But she blushed like a schoolgirl when she gave him, saxifrage and all, her ungloved hand.
You won't feel at all lonely if you have the companionship of the saxifrage.
Is there a legend in connexion with this name; and in what county is this saxifrage so called?
The saxifrage and bloodroot might, of course, have been seen a week earlier.
Specimens of this saxifrage, though small, are exceedingly pretty.
They include a saxifrage, a mallow, a valerian, and several Composit.
I dug up some roots of saxifrage for your wall yesterday, such pretty pink stuff.
He laid the Bible down upon the table, and seized the saxifrage.
I took it for a saxifrage, but could find nothing under that head which exactly answered to it.
Growing with it will be the saxifrage, whose name means that it breaks rocks.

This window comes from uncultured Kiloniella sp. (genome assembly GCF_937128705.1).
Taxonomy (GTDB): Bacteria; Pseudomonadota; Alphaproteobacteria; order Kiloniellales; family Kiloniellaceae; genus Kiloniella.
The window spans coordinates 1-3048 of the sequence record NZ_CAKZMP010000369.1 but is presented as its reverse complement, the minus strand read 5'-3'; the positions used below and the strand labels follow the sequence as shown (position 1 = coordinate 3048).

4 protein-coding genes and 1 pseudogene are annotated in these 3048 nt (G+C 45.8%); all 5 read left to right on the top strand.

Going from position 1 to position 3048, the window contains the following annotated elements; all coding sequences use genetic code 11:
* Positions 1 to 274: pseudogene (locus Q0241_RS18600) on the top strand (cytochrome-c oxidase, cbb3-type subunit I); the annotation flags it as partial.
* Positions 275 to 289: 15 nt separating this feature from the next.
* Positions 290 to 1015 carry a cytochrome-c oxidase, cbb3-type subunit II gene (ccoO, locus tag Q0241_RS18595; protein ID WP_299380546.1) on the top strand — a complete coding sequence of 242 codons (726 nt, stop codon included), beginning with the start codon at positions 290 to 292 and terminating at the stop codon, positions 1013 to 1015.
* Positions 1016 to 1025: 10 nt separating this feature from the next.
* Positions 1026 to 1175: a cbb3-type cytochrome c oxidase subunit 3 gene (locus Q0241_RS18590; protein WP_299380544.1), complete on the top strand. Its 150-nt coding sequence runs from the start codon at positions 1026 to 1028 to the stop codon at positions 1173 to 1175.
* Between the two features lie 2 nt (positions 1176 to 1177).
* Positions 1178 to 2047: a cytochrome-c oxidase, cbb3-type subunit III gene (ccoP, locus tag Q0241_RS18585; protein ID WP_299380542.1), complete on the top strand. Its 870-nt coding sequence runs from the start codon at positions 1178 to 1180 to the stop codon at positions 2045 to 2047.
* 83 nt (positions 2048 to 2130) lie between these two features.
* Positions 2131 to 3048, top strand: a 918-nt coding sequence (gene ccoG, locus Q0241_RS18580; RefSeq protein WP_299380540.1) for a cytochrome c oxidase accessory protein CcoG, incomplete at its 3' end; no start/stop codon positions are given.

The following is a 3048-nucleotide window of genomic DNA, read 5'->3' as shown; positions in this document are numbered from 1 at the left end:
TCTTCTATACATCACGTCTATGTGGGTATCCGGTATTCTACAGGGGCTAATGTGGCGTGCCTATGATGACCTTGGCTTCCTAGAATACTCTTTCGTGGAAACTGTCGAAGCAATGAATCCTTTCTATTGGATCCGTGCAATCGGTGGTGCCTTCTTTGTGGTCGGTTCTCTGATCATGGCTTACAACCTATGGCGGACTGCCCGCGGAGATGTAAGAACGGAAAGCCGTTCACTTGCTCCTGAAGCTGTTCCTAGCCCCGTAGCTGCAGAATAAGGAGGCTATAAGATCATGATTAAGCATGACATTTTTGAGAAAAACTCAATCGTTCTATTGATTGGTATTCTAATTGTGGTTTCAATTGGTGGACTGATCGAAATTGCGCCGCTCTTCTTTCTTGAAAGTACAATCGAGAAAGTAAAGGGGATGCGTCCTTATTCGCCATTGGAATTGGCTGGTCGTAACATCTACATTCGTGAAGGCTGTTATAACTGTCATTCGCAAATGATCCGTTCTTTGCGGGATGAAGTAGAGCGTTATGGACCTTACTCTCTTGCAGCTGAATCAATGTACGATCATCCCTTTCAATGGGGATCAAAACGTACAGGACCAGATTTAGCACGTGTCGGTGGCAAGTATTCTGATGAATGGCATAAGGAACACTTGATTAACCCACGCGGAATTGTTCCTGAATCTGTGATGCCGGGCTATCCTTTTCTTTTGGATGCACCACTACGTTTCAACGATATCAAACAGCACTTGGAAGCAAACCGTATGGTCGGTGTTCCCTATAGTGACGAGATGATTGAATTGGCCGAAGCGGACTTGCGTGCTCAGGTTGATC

type of plant typically found in cold regions, late 14c., from Old French saxifrage (13c.), from Late Latin saxifraga, name of a kind of herb, from Latin saxifraga herba, literally "a rock-breaking herb," from saxifragus "stonebreaking," from saxum "stone, rock" + frag-, root of frangere "to break" (see fraction). Pliny says the plant was so called because it was given to dissolve gallstones, but a more likely explanation is that it was so called because it grows in crevices in rocks. (Latin used different words for "stone" and "gallstone" -- saxum and calculus). Related: Saxifragaceous.